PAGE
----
rapunzel - 18 June 2007 Cathy Preston ENGL 3856 Rapunzel...

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18 June 2007 Cathy Preston ENGL 3856 Rapunzel, Rapunzel, Let Down Your Tradition! The story of “Rapunzel” is an enduring work in the Fairy Tale tradition that is extremely influential and pervasive in many facets of the literary world. “Rapunzel” is a polyvalent story that has been subject to many interpretations. The story has survived many adaptations and revisions, but vital elements remain throughout the variations that are consistent to the story. The classical Grimm Brothers Tales, “The Goose Girl” and “Rapunzel” contain similar themes and motifs that involve an innocent, victimized heroine. Giambattista Basile’s “Petrosinella,” bears an uncanny resemblance to the Grimm’s text with minor deviation. The stories all have an underlying theme of the preservation of a girl’s innocence. Literary variations deviate little from the traditional elements of the story, but elaborate heavily on incidentals and stylistic features of the original stories. One literary text, “The Tale of the Handkerchief” by Emma Donoghue explores the view of the maid rather than the recognized classical versions of the princess. Finally, various pieces of “Rapunzel” including the girl in the tower have created paradigms that reader’s recognize and assimilate into different works including Federico Garcia Lorca’s “The Love of Don Perlimplin.” Jacob and Wilhelm Grimm’s version of “Rapunzel” began as an oral tradition. The oral tradition preserves a people’s ancestry and culture through the telling of stories in a narrative form (American Heritage). Oral traditions employ devices to help remember key elements of the story. For example, in Grimm’s “Rapunzel”, when Rapunzel’s lets her braids down to the witch, “They fell to the ground twenty ells down,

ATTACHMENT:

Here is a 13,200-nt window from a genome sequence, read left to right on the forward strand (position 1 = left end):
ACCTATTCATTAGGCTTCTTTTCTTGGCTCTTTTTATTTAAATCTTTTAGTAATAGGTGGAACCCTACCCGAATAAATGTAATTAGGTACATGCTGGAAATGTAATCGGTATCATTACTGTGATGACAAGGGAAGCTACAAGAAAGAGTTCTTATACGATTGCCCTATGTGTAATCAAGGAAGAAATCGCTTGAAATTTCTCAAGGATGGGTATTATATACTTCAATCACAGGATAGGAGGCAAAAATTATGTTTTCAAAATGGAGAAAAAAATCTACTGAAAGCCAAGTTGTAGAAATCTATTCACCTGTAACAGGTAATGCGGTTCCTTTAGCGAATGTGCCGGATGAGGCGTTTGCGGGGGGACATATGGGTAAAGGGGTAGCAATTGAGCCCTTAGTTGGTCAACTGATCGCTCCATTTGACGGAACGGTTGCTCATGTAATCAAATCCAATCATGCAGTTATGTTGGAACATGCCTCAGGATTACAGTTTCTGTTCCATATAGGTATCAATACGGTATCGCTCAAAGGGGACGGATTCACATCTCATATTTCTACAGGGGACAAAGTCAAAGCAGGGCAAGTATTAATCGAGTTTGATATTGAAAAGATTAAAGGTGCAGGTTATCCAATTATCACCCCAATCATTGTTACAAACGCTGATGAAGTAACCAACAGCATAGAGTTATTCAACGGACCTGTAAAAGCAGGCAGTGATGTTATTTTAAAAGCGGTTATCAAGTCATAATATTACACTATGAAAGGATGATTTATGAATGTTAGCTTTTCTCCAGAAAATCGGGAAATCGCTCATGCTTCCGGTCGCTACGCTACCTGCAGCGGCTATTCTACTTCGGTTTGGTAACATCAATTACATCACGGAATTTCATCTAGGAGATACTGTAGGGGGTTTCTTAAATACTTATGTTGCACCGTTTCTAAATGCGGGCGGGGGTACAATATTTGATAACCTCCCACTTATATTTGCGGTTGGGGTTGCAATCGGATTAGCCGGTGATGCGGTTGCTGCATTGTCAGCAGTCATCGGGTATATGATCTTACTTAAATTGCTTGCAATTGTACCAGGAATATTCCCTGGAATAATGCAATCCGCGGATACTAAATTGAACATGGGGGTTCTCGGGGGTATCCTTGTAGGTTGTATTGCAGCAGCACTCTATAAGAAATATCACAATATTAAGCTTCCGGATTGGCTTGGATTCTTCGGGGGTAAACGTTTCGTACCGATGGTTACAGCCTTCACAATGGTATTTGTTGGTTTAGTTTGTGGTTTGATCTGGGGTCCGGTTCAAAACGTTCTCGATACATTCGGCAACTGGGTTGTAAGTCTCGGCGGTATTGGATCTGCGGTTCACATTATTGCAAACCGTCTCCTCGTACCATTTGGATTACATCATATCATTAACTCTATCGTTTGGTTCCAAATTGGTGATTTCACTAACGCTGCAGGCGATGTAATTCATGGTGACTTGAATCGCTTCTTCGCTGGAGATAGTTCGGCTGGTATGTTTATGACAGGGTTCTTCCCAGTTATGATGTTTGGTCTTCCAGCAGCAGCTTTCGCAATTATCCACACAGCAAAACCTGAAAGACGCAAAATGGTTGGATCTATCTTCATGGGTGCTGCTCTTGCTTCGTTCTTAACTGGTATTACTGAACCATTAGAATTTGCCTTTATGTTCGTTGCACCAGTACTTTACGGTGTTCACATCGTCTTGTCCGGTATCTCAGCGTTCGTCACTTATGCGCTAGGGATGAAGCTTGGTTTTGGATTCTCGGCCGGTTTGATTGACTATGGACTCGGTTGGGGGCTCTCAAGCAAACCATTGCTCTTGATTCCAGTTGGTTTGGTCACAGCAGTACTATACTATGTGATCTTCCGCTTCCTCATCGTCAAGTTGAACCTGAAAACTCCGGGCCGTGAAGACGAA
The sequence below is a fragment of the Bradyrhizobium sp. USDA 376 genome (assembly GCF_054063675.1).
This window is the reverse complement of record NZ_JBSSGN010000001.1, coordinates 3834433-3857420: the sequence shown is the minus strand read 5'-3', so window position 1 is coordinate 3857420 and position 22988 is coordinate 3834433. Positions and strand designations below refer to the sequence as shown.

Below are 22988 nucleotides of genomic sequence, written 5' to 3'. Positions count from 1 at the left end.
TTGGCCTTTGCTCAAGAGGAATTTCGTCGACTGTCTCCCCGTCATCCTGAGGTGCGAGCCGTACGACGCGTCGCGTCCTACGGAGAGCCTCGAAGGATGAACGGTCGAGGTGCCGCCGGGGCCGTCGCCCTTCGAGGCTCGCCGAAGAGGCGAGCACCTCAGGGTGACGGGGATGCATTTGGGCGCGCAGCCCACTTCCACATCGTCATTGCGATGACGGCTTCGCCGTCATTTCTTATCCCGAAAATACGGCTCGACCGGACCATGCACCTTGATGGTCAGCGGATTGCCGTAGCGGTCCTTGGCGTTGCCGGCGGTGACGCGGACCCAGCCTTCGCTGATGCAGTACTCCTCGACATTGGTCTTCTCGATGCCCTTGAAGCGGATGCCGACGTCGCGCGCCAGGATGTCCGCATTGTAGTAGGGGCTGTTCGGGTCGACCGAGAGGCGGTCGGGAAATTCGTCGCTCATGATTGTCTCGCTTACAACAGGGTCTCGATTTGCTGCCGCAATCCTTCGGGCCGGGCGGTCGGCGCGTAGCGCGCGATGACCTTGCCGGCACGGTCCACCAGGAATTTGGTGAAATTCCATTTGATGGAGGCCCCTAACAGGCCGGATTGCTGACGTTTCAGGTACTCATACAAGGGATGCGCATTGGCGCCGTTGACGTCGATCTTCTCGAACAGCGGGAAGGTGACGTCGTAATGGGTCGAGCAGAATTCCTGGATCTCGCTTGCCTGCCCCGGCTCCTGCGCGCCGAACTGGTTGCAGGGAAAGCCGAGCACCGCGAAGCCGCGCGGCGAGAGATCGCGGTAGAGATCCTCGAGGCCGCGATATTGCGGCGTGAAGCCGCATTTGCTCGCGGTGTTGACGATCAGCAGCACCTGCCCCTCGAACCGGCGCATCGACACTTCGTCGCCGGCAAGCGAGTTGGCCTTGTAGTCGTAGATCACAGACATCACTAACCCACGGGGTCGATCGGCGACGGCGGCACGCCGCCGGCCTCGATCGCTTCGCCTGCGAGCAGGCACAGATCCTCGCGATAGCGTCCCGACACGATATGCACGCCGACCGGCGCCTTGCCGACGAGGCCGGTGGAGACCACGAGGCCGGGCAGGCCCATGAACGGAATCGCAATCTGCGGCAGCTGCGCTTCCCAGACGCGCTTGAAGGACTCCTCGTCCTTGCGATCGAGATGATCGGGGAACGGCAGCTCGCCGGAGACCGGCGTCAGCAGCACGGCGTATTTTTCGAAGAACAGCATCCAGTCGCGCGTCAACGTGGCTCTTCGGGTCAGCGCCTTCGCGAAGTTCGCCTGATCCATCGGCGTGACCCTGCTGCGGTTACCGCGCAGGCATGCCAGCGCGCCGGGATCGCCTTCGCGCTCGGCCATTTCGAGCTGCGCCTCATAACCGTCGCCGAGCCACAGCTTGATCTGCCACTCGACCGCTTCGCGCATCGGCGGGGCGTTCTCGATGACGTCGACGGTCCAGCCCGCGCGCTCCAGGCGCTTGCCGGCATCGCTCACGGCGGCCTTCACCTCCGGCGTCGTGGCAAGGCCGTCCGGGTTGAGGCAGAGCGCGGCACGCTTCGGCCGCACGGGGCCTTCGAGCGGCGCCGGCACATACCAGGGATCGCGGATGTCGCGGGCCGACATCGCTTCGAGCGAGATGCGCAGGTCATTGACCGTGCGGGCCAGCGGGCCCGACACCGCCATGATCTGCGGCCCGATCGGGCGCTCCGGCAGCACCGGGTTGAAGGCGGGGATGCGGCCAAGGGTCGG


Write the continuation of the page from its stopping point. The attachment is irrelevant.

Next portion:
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and the witch climbed up on them (Hallett, p.68). The repetition of the number twenty makes it easier for the storyteller to relate the story. The common motifs in the Grimm brother’s tale include, mutilation, evil, abandonment, and the retaining of innocence. There is a theme of abandonment because the child is taken away from the parents. Rapunzel is abandoned into the desert, which could also represent a journey of self- discovery. The prince is mutilated upon falling from the tower into the bushes, and the queen is the element of evil that the prince and princess must overcome.
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